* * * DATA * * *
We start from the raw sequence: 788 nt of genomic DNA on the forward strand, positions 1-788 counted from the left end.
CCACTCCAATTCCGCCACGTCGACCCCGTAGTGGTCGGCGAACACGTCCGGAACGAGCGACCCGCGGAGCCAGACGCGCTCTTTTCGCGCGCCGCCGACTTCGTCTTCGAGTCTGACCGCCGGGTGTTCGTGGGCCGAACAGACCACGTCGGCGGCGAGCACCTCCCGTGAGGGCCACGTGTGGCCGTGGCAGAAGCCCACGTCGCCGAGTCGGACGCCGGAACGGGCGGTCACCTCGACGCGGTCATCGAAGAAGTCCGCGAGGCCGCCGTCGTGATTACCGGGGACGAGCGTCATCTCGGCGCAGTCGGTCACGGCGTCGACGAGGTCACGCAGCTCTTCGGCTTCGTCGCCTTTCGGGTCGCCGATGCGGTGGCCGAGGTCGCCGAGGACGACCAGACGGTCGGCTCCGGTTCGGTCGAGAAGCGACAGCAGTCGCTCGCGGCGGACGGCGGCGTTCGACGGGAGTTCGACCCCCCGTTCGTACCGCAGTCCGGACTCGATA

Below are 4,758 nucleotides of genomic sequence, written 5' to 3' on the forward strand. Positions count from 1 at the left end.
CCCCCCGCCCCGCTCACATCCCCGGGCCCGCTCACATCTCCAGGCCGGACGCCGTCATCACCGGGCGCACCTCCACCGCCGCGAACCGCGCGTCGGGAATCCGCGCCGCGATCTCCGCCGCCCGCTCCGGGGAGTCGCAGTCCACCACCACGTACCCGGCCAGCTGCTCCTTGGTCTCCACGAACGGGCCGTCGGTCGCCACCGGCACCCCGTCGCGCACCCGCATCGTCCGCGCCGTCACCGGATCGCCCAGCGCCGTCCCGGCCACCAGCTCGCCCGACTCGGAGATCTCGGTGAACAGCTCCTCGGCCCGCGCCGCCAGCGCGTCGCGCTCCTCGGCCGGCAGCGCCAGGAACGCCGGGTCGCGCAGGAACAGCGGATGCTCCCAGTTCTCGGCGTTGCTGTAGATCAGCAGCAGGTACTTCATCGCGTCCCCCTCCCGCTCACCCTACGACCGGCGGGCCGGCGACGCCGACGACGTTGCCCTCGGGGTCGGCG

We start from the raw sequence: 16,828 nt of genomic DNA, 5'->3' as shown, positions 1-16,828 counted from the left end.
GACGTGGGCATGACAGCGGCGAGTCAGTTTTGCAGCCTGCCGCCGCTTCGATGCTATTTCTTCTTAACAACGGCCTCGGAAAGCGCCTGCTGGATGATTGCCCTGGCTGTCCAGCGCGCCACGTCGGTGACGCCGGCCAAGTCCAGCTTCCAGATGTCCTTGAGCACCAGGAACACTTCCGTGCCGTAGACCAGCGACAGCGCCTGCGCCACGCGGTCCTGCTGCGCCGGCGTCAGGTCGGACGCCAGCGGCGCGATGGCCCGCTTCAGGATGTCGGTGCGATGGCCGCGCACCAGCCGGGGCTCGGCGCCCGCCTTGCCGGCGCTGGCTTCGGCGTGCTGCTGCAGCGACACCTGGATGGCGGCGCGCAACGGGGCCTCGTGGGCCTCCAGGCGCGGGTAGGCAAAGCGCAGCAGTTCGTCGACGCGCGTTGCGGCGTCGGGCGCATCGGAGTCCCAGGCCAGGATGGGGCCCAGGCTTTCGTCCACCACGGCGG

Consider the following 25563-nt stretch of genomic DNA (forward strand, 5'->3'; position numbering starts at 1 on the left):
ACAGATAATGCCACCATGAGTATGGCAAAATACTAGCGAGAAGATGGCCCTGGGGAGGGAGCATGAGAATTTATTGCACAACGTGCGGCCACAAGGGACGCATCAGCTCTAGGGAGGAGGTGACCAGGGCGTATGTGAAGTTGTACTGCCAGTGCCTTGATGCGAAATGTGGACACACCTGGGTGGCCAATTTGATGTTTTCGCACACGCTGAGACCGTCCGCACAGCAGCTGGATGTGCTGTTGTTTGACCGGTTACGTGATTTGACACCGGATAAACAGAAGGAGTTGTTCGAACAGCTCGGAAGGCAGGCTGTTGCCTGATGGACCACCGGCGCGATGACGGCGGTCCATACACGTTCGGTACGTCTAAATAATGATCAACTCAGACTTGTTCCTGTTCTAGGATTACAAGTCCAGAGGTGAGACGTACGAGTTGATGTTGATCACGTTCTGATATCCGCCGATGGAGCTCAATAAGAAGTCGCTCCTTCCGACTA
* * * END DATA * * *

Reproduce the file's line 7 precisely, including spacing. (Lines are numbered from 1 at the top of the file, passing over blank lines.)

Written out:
Consider the following 25563-nt stretch of genomic DNA (forward strand, 5'->3'; position numbering starts at 1 on the left):